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News: Egypt
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The paintings depicted on the walls are dedicated to Baqet II.
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by Archaeology Newsroom

Finds during cleaning work at Beni Hassan necropolis

Egyptian-Australian archaeological mission

An Egyptian-Australian archaeological mission from Macquarie University, led by Dr. Naguib Kanawati, uncovered the burial chambers of the two Middle Kingdom elites, named Remochetni and Baqet II during cleaning work carried out inside their
burial shafts in the Beni Hassan Necropolis of the El-Minya Governorate.
Dr. Mostafa Waziri General Secretary of the Supreme Council of Antiquities announced and explains that the mission has started its work on site since 2009, and has succeed to
uncover these burial chambers during the last week of its current archaeological season.
Dr. Ayman Ashmawi, Head of the Ancient Egyptian Antiquities Sector said that the burial shaft of Remochetni tomb is 17.5m deep and leads to a chamber with a second  burial
shaft, which is 3m deep, that slopes downward to reach the tomb’s main burial chamber. It is an empty chamber with a rectangular shaped pit, probably used to erect the sarcophagus, which was presumably removed by British Egyptologist “Percy E. Newberry”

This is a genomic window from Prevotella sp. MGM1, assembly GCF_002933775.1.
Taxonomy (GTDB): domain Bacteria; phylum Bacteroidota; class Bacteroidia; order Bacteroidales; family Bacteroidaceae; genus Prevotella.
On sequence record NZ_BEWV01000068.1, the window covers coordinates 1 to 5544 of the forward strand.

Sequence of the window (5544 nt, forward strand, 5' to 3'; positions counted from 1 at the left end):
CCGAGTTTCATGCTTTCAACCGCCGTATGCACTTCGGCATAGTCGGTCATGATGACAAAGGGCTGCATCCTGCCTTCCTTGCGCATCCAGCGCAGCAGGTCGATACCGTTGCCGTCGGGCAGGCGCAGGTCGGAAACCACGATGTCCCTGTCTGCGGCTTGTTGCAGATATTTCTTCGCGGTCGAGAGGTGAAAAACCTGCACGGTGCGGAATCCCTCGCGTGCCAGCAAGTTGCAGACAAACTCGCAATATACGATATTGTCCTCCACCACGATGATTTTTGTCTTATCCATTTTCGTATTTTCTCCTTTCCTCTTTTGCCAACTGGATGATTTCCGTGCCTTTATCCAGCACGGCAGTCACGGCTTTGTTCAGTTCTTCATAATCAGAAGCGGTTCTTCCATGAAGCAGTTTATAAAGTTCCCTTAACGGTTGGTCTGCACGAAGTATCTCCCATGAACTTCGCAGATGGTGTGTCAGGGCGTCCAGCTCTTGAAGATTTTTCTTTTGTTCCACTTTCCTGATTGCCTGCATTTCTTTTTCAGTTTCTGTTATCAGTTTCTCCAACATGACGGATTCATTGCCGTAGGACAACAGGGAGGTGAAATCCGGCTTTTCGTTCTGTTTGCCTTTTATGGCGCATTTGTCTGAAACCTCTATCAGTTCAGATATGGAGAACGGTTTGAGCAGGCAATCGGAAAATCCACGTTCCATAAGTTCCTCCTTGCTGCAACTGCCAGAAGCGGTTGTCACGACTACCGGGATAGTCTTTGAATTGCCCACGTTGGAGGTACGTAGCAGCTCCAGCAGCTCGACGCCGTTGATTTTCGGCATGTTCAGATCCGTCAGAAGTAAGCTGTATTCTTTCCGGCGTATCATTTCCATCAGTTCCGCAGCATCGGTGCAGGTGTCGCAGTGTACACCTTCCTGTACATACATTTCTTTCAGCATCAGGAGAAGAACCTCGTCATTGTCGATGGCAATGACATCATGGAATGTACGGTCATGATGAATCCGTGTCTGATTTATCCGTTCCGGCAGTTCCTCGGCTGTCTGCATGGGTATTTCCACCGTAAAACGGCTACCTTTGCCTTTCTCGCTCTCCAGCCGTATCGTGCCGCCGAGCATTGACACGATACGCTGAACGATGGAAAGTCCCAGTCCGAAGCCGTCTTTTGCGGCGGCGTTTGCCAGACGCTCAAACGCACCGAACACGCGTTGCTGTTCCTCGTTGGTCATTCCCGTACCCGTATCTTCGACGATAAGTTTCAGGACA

who worked in Beni Hassan during the end of the 19th century.
Dr. Ashmawi pointed out that the burial chamber has two small side chambers at its eastern and wester corners and they house a number of food containers made of clay.
On his part, Gamal Elsemestawy General Director of Middle Egypt Antiquities Department said that the mission has also uncovered the top edge of Baqet II’s burial chamber as well as other sided chambers. It has the  same architectural design of those
burial chambers found in Remochenti tomb.
The mission has also found paintings on the walls depicting coloured scenes in a good condition of preservation as well as a number of pottery vessels.
Dr. Naguib Kanawati Head of the Misssion said that as the work season is coming to an end, the mission has blocked the entrance of the chambers by rubble to protect it.
The mission will resume work in January 2019  in order to clean, restore and study the wall paintings as well as fully document the shafts and its burial chambers.

NOTES
1. Ministry of Antiquities